August 2023 wildfires on Maui have sadly killed nearly 100 people, forced tens of thousands of residents and tourists to evacuate the island, and devastated the historic resort city of Lahaina. Its the deadliest U.S. wildfire in more than a century. (Wikimedia Commons)
August 2023 wildfires on Maui have sadly killed nearly 100 people, forced tens of thousands of residents and tourists to evacuate the island, and devastated the historic resort city of Lahaina. It’s the deadliest U.S. wildfire in more than a century. (Wikimedia Commons)

Are natural disasters increasing?

What is causing them and what can be done?

Throughout the last year, natural disasters have been increasing. Although there have always been reports of natural disasters, there is discussion about whether climate change is starting to change things or if people are more aware due to the presence of mass media. 

In the past three months, the media has reported on wildfires in Hawaii, an earthquake in Morocco, flooding in Libya, and severe rain in Leominster, MA. 

About 2,170 acres of Lahaina, Hawaii is burnt. At least 2,946 people died in Morocco after the earthquake. In Libya, flooding has caused 5,000 deaths, plus 10,000 still missing. Even locally, intense rain has occurred in Leominster, MA, causing serious damage to the town. 

On August 8th, 2023, wildfires began to spread in Hawaii. The cause is unknown; however, it is suspected that it was started from downed power lines. There had also been dangerous winds and extremely dry weather before the start of the fires. It has mainly affected Lahaina in West Maui. At least 97 people died, and 31 are still missing; however, it is extremely difficult to get the correct numbers because almost everything is burnt, and therefore, it is hard to specify what is what. 

A before and after highlighting the damage the floods in Libya caused between August 31 and September 12, 2023. (Via Wikimedia Commons)

In Morocco, on the evening of September 8th, 2023, a 6.8 magnitude earthquake hit Morocco. It has been the strongest earthquake to hit Morocco in more than 60 years and has destroyed more than 50,000 homes. 

Three days later, on September 11th, 2023, 2 dams collapsed from heavy rains, sending a tsunami-sized wave through the city of Derna in Libya. CNN says that planet-warming pollution made rainfall 50 times more likely to occur and 50% worse. With thousands still missing, the death total could reach over 20,000. The flood swept through the city, destroying homes and sending buildings as well as people into the sea. 

More locally, in Leominster, MA, there has been serious flooding and damage caused. They received 10 inches of rain in 6 hours, which has caused around 25 to 40 million dollars in damage to city infrastructure, according to the mayor of Leominster.

Many have wondered whether natural disasters have been increasing recently. Professor Muñoz from Northeastern University, who studies marine and environmental sciences, believes there is a slight rise in natural disasters.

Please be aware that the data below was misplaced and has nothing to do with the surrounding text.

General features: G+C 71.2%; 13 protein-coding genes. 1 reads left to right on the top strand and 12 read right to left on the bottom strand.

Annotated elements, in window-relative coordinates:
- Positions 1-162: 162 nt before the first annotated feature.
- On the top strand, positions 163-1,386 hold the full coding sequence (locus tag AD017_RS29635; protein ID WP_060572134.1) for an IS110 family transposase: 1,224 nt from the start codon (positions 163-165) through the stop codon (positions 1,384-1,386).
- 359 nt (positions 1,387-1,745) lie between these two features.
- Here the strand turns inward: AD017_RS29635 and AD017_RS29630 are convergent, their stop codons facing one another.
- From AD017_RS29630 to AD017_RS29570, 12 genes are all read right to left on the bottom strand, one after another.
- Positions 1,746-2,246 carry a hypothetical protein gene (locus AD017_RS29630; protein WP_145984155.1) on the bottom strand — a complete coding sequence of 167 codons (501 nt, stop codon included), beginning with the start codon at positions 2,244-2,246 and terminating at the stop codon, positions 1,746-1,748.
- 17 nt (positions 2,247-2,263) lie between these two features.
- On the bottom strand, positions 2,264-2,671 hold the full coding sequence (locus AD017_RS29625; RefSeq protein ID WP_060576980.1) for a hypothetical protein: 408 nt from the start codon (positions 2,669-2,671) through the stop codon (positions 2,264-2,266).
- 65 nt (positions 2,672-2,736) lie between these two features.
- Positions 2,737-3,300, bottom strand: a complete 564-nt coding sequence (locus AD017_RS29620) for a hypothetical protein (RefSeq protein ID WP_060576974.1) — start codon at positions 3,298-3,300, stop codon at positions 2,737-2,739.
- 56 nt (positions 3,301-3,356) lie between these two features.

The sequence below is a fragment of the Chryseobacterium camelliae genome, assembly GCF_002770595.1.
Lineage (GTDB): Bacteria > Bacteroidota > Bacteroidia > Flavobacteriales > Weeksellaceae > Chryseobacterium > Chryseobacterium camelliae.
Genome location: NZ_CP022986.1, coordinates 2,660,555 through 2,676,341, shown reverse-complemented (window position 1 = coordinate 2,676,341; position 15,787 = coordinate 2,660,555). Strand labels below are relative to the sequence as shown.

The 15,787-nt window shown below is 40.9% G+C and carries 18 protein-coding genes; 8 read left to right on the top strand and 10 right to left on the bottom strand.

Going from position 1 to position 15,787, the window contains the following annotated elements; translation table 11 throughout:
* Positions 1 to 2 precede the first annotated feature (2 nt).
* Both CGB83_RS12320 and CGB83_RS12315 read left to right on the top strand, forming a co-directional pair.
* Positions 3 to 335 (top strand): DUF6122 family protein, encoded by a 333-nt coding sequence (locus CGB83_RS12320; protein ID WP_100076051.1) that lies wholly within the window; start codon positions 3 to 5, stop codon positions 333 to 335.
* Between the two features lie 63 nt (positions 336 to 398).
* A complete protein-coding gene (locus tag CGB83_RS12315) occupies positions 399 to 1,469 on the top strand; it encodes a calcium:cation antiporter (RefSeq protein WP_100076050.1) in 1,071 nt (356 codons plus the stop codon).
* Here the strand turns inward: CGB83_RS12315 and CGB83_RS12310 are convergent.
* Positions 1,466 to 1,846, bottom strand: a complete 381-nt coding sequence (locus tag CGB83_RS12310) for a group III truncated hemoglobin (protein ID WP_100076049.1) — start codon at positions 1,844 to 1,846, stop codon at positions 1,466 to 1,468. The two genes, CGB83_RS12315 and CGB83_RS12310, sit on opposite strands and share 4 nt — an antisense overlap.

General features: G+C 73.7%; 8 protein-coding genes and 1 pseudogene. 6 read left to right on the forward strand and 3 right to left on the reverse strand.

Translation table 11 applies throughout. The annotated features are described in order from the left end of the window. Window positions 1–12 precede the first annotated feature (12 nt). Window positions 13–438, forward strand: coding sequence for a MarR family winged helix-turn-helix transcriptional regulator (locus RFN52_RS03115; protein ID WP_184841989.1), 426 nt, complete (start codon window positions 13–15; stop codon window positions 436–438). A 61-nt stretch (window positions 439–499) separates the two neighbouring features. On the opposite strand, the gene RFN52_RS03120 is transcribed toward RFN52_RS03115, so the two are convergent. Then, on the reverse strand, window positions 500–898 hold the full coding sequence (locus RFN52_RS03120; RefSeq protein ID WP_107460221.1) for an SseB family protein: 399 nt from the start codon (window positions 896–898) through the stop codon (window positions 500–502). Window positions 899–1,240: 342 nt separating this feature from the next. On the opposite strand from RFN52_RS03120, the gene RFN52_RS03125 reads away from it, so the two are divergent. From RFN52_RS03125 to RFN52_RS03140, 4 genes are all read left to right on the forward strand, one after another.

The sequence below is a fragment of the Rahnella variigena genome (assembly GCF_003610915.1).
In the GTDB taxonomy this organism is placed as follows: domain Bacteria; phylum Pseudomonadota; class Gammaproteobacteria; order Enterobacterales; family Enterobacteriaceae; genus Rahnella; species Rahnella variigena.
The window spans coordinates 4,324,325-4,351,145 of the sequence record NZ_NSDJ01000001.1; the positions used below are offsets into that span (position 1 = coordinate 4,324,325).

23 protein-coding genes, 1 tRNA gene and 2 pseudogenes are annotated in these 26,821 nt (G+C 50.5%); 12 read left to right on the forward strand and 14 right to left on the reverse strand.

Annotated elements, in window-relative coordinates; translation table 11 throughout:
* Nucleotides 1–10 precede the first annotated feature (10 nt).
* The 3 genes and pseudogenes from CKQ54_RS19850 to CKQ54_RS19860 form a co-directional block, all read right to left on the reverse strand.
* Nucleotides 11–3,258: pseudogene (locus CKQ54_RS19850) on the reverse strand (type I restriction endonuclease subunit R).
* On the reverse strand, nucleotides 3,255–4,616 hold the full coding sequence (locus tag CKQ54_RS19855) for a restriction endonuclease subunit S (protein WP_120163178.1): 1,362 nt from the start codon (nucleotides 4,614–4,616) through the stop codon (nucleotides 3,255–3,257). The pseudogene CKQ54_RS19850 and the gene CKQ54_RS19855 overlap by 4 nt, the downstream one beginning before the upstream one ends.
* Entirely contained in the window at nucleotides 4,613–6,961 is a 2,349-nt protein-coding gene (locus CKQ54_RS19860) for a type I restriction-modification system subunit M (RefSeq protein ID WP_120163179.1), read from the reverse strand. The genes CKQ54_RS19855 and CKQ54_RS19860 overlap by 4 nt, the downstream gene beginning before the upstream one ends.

A graph created by Our World in Data documents the increase in natural disasters from 1900 to 2022. (Our World In Data)

However, Muñoz was also quick to say that “Deaths from natural disasters have been decreasing as mitigation and adaptation to these hazards has improved.” So, although there may be more natural disasters, people are starting to become better prepared, which has lowered the death rates. 

Dr. Barberopoulou from Tufts University, who studies natural hazards, hazard mitigation, historical earthquakes, and tsunamis, believes it is hard to know for sure if natural disasters are on the rise. 

Barberopoulou says, “Media coverage is a lot more intense now compared to a few decades ago. . .This gives us the impression that increased coverage means a higher frequency of events occurring. If one looks at the scientific literature, they will find references to disasters with a large impact in the past which are largely unknown.” 

Barberopoulou went on to point out that an “accurate estimate a frequency plot would have to be made” in order to determine whether natural disasters frequency was increasing. One graph, created by Our World Data suggests that there has been an increase in natural disasters since 2000.

Both Barberopoulou and Muñoz agree that some natural disasters are unavoidable and part of nature. At the same time, Muñoz adds that the “likelihood of some types of natural disasters, like wildfires, floods, and drought, can be increased by climate change.”

Barberopoulou agrees that natural disasters have been occurring since human beings have started tracking them. Barberopoulou believes that “much of the impact of disasters is human exacerbated.” She points to such examples as infrastructure concerns in Turkey, which led to more damage being caused. 

While it is true that natural disasters have been documented throughout history, people are more aware of them because of media coverage. However, experts believe that global warming, as well as poor infrastructure, are playing a role in the severity of these disasters.

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